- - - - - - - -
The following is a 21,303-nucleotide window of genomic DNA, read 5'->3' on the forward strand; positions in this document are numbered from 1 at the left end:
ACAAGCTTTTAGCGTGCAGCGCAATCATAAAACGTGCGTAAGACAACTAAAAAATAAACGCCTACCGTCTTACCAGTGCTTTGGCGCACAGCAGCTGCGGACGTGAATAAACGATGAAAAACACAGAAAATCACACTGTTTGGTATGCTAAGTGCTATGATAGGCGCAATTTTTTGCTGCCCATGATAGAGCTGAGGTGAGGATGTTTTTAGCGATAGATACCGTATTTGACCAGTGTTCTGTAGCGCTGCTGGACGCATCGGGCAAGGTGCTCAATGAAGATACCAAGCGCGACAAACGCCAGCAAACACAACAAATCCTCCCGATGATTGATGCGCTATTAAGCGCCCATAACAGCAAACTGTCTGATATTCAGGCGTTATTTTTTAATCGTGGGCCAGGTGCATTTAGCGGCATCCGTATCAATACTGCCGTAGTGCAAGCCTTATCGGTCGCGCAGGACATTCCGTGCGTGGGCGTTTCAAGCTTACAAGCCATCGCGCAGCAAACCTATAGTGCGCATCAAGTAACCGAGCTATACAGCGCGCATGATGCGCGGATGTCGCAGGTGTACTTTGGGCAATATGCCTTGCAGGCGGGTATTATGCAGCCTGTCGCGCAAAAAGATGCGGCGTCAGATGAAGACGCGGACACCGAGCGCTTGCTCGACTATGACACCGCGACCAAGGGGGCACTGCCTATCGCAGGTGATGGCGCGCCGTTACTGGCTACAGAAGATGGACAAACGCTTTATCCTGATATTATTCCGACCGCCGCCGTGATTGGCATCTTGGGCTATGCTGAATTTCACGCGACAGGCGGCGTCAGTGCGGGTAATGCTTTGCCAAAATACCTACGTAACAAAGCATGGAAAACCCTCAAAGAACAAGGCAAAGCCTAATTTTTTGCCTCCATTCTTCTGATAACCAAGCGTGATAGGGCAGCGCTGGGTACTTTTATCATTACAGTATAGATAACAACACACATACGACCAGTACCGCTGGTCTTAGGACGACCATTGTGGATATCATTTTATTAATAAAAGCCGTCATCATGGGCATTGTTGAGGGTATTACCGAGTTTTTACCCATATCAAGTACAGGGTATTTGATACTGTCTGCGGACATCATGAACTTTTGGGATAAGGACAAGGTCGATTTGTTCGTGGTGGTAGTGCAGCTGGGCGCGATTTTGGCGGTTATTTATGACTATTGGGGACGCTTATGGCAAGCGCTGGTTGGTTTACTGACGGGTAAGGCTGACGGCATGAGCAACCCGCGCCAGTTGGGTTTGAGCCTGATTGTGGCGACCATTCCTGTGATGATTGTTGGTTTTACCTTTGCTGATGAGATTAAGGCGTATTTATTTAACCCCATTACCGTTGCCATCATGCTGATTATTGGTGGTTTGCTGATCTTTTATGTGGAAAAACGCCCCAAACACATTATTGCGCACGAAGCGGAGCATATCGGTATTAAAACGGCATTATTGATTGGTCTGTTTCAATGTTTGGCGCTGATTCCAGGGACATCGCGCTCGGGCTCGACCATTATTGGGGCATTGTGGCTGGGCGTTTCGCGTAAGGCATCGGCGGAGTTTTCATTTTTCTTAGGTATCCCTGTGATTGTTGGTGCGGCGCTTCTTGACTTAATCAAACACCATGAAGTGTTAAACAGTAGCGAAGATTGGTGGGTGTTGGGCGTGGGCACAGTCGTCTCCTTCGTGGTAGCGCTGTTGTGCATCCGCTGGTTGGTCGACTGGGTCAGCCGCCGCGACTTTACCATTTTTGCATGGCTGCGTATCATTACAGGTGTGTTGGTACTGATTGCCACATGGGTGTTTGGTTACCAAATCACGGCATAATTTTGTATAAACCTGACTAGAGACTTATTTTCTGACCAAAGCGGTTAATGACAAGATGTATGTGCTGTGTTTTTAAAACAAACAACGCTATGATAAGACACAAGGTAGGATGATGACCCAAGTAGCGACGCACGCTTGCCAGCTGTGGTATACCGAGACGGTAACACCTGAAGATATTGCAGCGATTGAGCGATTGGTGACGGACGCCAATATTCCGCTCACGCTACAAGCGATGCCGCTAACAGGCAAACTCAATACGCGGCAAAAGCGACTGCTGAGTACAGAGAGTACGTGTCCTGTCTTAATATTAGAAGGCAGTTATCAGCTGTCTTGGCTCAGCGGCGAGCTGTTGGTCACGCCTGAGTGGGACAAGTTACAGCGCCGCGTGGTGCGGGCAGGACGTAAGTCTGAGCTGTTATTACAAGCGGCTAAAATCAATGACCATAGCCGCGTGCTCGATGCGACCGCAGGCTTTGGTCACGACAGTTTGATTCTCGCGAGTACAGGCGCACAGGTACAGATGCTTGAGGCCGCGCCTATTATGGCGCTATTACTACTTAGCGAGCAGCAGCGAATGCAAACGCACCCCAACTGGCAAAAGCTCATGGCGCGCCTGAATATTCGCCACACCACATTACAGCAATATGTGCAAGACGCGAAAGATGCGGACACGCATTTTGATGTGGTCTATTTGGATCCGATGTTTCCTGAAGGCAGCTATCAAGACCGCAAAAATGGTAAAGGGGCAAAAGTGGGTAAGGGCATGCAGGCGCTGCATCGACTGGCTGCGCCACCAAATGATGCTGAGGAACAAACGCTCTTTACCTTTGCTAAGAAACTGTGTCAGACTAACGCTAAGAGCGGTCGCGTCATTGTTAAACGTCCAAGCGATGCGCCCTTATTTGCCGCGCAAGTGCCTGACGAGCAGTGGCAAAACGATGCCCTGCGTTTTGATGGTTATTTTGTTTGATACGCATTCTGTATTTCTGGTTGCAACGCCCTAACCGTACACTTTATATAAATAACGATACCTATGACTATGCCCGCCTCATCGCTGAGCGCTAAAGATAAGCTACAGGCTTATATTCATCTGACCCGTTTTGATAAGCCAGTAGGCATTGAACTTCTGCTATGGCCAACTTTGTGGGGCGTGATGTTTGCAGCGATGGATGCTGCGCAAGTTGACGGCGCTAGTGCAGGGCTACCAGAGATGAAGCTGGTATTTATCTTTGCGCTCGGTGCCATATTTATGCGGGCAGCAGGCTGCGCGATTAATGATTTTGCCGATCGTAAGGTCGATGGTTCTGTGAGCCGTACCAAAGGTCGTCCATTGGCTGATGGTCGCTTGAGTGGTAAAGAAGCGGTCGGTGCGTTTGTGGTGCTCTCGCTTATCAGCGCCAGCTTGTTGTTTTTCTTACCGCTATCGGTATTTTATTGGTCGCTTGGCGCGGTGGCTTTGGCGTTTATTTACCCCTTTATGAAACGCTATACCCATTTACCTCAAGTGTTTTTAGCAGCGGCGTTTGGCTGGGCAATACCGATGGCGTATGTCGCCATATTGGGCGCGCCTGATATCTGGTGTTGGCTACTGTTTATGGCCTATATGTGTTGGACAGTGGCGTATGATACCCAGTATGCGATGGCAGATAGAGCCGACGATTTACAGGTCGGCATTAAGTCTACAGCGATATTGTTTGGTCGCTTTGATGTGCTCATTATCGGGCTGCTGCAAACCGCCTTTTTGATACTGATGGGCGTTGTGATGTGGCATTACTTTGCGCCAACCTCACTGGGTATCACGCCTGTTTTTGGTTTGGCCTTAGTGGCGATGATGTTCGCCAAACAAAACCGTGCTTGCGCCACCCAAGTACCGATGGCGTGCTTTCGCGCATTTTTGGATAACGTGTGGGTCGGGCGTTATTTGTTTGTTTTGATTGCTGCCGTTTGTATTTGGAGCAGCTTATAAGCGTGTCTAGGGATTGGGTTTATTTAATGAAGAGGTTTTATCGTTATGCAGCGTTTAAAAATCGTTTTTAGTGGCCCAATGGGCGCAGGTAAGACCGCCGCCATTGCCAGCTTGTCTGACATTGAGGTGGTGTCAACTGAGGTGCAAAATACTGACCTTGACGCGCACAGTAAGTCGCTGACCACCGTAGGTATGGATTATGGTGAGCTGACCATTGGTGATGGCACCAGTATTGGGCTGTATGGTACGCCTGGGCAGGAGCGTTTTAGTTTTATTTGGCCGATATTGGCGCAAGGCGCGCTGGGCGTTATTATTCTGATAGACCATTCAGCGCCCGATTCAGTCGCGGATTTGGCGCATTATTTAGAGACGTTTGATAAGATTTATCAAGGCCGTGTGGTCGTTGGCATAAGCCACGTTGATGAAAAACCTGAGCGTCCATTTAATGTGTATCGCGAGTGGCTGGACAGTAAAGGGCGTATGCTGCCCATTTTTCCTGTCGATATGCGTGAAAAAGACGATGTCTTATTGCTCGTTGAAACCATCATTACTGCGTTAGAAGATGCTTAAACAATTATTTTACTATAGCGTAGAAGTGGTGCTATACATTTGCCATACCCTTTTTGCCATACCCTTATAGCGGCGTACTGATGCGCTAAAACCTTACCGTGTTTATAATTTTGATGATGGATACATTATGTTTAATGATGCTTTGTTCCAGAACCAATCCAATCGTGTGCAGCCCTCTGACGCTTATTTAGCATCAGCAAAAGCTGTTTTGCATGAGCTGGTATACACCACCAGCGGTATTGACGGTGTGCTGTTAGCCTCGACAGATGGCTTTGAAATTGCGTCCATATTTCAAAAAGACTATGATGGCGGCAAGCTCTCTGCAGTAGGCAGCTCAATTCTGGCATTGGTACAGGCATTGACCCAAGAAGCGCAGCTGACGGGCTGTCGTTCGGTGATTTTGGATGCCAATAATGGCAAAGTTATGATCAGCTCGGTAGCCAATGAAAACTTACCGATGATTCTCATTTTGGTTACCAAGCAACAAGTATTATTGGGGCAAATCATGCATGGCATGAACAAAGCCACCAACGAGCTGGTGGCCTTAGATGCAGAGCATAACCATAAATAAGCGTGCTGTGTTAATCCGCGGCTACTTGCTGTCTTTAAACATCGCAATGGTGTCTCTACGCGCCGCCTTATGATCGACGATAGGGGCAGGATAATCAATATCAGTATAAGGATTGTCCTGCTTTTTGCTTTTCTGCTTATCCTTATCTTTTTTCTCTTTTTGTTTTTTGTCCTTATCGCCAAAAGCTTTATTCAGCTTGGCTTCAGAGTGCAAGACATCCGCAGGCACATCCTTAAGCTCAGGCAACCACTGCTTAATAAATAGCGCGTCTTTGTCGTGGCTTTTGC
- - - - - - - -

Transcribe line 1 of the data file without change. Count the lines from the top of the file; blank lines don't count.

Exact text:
The following is a 21,303-nucleotide window of genomic DNA, read 5'->3' on the forward strand; positions in this document are numbered from 1 at the left end: